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Industry panel shares career advice, inspiration for women STEM students

Pete Shooner | Apr 11, 2016
SWE panel

Industry panel shares career advice, inspiration for women STEM students

Pete Shooner | Apr 11, 2016

More than 70 Ohio University students – women and men – gathered in Porter Hall Wednesday evening to tap the wisdom of four experienced women, who shared their advice for navigating the traditionally male-dominated STEM fields. The Ohio University student chapter of the Society of Women Engineers (SWE), the American Association of University Women, Women in Information and Telecommunication Systems, Women in Information Systems, and the Scripps Diversity Committee hosted.

STEM advocate and OHIO alumna JJ DiGeronimo, BSCIS ’95, kicked things off with a short talk covering what she said are the key elements young women need to develop successful careers in a STEM field. She began by challenging the student audience to answer one question: “What do you want your career to look like?”

“It’s really important to articulate what you envision, and then decide how you’re going to get there,” said DiGeronimo, who coaches individuals and corporations on recruiting and retaining women employees through her consulting firm Tech Savvy Women.

Among other tips, DiGeronimo stressed how self-efficacy, or believing in your own abilities, is important to getting the job you want and being happy in that role.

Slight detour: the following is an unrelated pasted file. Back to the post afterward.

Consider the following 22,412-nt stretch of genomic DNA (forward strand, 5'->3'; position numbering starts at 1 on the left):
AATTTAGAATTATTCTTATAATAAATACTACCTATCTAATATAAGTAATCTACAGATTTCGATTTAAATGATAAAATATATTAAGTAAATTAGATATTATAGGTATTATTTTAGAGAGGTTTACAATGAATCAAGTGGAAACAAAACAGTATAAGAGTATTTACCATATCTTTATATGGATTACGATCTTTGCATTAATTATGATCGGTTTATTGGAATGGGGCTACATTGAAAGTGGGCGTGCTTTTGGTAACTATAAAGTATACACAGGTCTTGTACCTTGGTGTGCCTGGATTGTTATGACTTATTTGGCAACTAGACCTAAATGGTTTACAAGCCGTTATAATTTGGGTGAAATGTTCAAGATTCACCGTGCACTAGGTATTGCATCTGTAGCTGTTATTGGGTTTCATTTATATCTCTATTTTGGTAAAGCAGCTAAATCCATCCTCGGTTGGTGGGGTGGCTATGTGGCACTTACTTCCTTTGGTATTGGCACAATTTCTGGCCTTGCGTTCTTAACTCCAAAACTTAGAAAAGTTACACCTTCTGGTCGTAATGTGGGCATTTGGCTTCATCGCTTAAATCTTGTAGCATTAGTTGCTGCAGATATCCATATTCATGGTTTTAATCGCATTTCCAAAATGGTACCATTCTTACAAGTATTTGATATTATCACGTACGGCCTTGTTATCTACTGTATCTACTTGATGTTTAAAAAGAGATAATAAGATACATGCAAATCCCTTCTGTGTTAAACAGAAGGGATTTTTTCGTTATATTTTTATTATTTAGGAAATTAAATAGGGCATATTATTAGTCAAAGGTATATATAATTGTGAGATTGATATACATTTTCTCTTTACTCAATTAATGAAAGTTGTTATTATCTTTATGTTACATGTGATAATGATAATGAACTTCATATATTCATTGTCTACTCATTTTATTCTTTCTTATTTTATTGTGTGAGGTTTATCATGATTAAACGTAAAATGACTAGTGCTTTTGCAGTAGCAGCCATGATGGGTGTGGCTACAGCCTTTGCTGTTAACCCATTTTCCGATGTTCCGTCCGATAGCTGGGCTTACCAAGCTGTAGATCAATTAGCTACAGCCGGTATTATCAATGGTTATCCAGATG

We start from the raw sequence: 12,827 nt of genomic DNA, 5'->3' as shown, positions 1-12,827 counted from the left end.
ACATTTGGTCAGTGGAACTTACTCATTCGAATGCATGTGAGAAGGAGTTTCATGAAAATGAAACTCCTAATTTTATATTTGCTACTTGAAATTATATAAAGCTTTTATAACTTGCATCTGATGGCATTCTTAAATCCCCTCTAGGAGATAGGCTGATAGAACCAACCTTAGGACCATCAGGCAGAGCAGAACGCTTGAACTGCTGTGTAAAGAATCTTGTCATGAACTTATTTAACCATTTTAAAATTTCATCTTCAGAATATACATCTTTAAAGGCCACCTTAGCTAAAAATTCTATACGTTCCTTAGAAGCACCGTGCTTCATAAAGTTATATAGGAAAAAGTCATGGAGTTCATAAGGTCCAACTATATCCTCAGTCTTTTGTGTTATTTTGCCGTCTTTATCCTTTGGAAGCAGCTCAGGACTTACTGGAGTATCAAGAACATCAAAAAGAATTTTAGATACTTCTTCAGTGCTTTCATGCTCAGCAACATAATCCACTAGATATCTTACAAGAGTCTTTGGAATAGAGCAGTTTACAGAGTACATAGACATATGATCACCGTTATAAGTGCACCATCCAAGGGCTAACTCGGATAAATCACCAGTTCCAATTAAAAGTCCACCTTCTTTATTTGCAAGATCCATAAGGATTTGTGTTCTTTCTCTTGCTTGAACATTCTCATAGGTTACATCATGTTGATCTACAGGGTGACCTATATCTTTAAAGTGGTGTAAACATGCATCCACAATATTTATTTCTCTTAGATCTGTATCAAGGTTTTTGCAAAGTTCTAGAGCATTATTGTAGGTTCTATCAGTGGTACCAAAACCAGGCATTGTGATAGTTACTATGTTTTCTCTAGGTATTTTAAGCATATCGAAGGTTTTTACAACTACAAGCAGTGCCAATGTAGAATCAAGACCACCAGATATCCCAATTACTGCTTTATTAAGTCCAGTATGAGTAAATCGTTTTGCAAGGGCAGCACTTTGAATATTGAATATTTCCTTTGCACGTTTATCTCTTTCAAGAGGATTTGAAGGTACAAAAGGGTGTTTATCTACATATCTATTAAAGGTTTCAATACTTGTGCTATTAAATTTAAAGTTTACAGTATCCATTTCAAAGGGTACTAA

“One of the things that really determines whether people stay in a job or leave is that they not only have a vision of where they want to go, but they believe they can achieve it,” DiGeronimo said.

SWE president and civil engineering junior Jennah Rawahneh said DiGeronimo’s explanation of self-efficacy stood out as one of the most valuable takeaways.

“It's very important. JJ outlined it very well for the group. Her overall persona displayed confidence and self-efficacy -- and seeing someone live what they preach was also really important for me personally,” Rawahneh said.

A panel comprising alumna Kristin Lowry, BSCIS ’95, associate vice president for IT engineering at Nationwide Insurance; Christine Copa, technology consultant at Accenture; and Kim Thompson, an environmental and plant biology lecturer at OHIO, then joined DiGeronimo to share their perspectives and take questions from the audience.

When asked how they overcame obstacles that women face in their career paths, Lowry said that support from her professional networks and sponsors was essential to her own success.

“I think it’s good to know who will advocate for you. You’ll find males and females, no matter what gender you are, who will support you, and you’ll also find women who don’t support the women in this field, and that’s unfortunate,” Lowry said. “So it’s very important for both men and women to support each other.”

Copa explained that while women in certain industries face more challenges than others, she feels the historical inequalities are generally fading and opportunities for women are steadily progressing overall.

“The team I work with is extremely young, so we have a little different mindset for things like this, and I think it’s something that will continue to change over the years.” Copa said.